How do you prove it?
How do you measure success?

How do you track progress?

Is it by how sore your workout made you? Is it by how much you got your ass kicked during your workout? I am all for hard training, but pushing yourself just to be pushing yourself is not the most productive way to go. It may feel really good, but eventually you have to measure some results to see if it is doing any good.

It takes ZERO teaching talent to make someone exhausted, nauseous or sore. A monkey with a pair of dice can get you there in about 8 minutes, just do 10 burpees for whatever number comes up when he rolls.


Do you trust this guy to teach you how to swing a kettlebell?
If you just want to be sore, let me just hit you with a stick a couple of times and we’ll call it a day.

At the Nashville Kettlebell Bootcamp and at Tennessee Kettlebell Bootcamp we have several ways that we track progress, depending on the goals of the individual. My students literally span the gap from be interested in a smaller waistline to professional athletes and everything in between. The great thing about the RKC system is that we use the same principles to address all these seemingly very different goals.

One unique thing we offer as part of our program is the use of Gray Cook’s Functional Movement Screen and the Kettlebell Corrective Movement strategies of the Certified Kettlebell Functional Movement Specialist (CK-FMS).
I never want to put fitness on top of a dysfunctional movement pattern and without a standardized, repeatable method of screening movement patterns, how do I know if you have dysfunction and where it originates? Right, I wouldn’t, I’d just be guessing.

The FMS allows me to see things in your movement that are predictors of potential injury and the CKFMS drills allow me to correct any underlying problems and head them off at the pass, keeping you healthy and making you more resilient as we travel the road of strength and fitness. If (when) your FMS score goes up over the course of 2 or 3 months, then you are improving and I can prove it.

Move Better. Feel Better. Look Better. We will teach you how.
Tennessee Kettlebell
Nashville Kettlebell

February 15, 2010 at 10:39 pm Leave a comment

6 Tips for a Fitter 2010 (definitely not your same old diet advise)

I am an avid reader and follower of the Precision Nutrition Network. The precision nutrition program is proven scientifically, its simple and it can fit into any lifestlye. Through the precision nutrition method of eating everyone can win and get the results they are looking for … or shall I say everyone can loose!

Here are 6 Unconventional Tips that are a sure fire way to prepare yourself psycologically to get in best shape of your life in 2010.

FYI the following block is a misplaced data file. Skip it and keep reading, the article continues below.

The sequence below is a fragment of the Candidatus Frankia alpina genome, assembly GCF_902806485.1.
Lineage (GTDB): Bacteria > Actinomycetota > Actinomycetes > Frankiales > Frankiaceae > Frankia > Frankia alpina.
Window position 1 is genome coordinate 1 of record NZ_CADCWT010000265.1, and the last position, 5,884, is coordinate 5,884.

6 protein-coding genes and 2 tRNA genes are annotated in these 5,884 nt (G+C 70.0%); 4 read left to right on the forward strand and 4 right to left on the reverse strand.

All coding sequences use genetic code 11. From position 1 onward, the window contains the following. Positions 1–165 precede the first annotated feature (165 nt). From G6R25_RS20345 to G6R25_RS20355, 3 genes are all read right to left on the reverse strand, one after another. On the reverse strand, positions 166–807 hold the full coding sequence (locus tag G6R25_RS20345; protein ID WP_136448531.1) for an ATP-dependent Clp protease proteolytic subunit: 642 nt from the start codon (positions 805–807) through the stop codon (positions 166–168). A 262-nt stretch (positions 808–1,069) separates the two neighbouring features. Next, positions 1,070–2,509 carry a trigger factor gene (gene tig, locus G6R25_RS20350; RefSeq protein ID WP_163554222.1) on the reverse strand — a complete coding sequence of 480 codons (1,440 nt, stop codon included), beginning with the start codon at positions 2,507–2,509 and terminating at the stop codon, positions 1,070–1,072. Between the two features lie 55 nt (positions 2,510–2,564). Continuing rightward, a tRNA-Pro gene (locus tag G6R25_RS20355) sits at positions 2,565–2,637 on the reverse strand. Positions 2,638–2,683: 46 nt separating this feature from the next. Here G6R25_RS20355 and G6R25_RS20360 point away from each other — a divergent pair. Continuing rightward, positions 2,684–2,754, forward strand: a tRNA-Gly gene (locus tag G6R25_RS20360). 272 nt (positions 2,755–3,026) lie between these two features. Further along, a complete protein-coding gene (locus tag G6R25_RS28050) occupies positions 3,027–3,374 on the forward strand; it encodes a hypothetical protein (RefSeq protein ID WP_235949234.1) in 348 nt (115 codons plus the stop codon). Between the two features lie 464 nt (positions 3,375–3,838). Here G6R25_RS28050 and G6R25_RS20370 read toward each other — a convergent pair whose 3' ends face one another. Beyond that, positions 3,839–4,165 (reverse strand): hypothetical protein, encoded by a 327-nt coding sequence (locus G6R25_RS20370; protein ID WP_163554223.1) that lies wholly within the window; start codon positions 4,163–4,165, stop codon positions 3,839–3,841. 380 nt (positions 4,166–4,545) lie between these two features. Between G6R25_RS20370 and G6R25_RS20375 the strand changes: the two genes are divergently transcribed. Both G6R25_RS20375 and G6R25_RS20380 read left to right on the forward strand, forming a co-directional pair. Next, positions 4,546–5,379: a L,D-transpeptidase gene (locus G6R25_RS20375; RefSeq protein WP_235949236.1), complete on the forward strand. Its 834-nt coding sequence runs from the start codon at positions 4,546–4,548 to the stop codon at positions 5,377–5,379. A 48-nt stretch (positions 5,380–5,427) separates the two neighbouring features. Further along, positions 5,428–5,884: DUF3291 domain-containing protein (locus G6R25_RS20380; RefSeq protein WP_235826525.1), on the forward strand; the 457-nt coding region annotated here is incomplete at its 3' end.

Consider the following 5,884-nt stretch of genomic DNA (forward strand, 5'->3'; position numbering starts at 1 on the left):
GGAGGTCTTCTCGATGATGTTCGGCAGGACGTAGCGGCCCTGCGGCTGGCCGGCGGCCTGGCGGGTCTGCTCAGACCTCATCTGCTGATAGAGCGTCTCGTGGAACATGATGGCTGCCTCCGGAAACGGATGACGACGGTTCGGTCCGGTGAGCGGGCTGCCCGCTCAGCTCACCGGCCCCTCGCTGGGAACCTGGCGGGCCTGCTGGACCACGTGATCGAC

Except taken from John Bernardi – 6 tips for a fitter 2010!

1. Do Less — People make change hard on themselves by attempting to change too many things at once. They try to overhaul their diet, their exercise habits, their finances, their relationships, etc., all at once — and each of those changes is probably made up of 10-20 smaller behaviors that have to change. That’s a big mistake. Accept the fact that you can only change one behavior at a time, and you will succeed. Try to change more than one thing at a time, and you will fail. It’s really that simple.

2. Focus on your Nutrition – exercise doesn’t work — Two recent studies have shown that exercise alone, isn’t all that effective for helping people lose fat, gain lean, and improve their body composition. I know it’s hard to believe. But it’s totally true. Of course, I’m not telling you this to convince you that exercise is no good. Rather, I’m trying to make a much more important point. And that point is this. Exercise ALONE isn’t very effective at promoting weight loss. However, when you combine a proper exercise program PLUS the right nutrition habits, the sky’s the limit.

3. Find a Social Support Network — Fortunately, leanness also can also be contagious. If you hang out with people who INSPIRE you, who LIFT YOU UP, inevitably you’ll find yourself inspiring others, and lifting up those around you. Really, if you don’t have a strong social support circle, people who can help you, people who inspire you, people you can lean on, then that’s one of the first things that needs to improve in 2010.

4. Give yourself and Incentive or Reward — Its a reward big enough to help you overcome the inertia that keeps most people from getting fit. In 2010, if you’re committing to getting in better shape than ever before, what’s your incentive going to be? Are you going to have a body transformation contest with your friends? With your work colleagues? Is money going to be on the line? A vacation somewhere special? It doesn’t matter what the incentive is. But there has to be one. And it has to be big enough to keep you focused when your motivation wanes. Which it always does, even if for just a little while.